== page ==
By Carla Babb, VOA
PENTAGON- A U.S. defense official Tuesday urged an Iranian ship purportedly carrying aid to Yemen to change course and head to Djibouti, where the United Nations is overseeing humanitarian deliveries.
The U.S. military is tracking the Iran Shahed vessel after Tehran said it would send warships to escort it to Yemen, where Tehran-backed Houthi rebels are fighting pro-government forces supported by Saudi Arabia.
“If the Iranians are planning some sort of stunt in the region, then they know as well as we do that it will be unhelpful and in fact could potentially threaten the cease-fire that’s been so painstakingly brought about,” Pentagon spokesman Col. Steve Warren told reporters Tuesday.
Warren would not comment on what the U.S. would do should the Iranian ship try to dock at a Yemeni port. The ship has moved through the Strait of Hormuz and is now reported to be in the Gulf of Oman.
Tehran said Iran Shahed is carrying humanitarian aid, but Warren countered that if that's is the case, the ship needs to go to the U.N. aid distribution center in Djibouti, not to Yemen.
“We call on Iranians to do the right thing here and deliver their humanitarian aid in accordance with U.N. protocols,” he said.
Warren said Iran already “provoked tensions” several weeks ago when it sent a convoy toward Yemen. Iran said that convoy was carrying humanitarian aid, but the U.S. suspected it was carrying weapons.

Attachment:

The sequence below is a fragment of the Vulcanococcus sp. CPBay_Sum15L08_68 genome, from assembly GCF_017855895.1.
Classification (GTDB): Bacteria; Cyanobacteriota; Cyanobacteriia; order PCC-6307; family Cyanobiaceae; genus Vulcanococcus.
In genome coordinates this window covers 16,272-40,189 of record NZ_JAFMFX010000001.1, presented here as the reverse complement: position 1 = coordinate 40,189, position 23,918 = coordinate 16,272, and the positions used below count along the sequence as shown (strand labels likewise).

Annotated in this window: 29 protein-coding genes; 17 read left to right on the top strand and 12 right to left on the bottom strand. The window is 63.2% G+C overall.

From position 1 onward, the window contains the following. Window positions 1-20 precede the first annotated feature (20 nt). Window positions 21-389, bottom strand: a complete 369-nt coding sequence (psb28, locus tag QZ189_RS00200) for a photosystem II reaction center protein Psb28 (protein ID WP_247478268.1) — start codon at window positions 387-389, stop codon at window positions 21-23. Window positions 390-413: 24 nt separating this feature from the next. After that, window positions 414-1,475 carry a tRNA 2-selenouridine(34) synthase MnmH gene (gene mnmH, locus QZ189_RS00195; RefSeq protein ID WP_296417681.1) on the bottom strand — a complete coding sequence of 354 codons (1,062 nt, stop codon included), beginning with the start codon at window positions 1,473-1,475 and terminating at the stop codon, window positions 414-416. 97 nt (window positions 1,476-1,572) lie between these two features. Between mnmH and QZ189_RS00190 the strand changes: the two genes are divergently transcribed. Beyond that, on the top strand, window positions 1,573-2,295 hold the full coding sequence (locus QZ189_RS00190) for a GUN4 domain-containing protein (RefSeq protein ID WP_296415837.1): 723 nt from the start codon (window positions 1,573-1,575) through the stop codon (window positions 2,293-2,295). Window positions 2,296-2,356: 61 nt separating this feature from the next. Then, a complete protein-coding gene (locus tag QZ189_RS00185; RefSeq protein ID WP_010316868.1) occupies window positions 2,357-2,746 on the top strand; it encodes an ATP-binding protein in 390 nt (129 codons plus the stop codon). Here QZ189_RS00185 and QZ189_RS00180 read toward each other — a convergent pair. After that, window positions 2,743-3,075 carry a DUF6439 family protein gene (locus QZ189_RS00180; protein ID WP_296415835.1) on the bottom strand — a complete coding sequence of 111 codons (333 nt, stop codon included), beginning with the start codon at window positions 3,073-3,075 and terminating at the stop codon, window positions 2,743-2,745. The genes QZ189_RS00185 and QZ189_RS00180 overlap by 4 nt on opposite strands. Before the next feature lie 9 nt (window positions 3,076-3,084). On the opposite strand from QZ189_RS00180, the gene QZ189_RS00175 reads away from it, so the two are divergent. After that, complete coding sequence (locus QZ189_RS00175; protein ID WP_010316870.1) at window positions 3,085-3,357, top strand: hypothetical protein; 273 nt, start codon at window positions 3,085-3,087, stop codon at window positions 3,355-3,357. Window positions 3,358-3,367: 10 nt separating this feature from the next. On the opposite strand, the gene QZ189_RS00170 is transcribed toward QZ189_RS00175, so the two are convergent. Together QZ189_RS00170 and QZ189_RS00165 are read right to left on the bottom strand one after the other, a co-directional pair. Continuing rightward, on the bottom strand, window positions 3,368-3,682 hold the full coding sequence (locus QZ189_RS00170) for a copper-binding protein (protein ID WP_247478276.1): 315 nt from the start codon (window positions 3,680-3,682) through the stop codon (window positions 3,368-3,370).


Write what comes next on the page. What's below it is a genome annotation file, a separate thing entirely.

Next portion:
The USS Roosevelt aircraft carrier and a guided missile cruiser monitored the Iranian convoy until it reversed its path and headed back to Iran.
Source: Radio Zamaneh
The Saudi-led coalition's attack on an ammunition depot near Sanaa killed 69 people on Tuesday March 12.
Cartoon by Ali Jahanshahi, Iranian daily Shargh
Yemeni health officials told AFP that the attack was carried out on the outskirts of the capital. They added that most of the dead are civilians and 250 others were wounded in the attack.
Another five people were killed on Monday in a separate attack on the depot.
Saudi Arabia had previously announced, at a meeting with U.S. Secretary of State John Kerry, that it agreed to a five-day ceasefire to allow for humanitarian aid to be provided to Yemeni civilians.
The ceasefire is set to start on the evening of May 12.
The Saudi-led coalition forces have been bombing Yemen since March 26 to stop the advance of the Houthis, who have taken control of large parts of the country.
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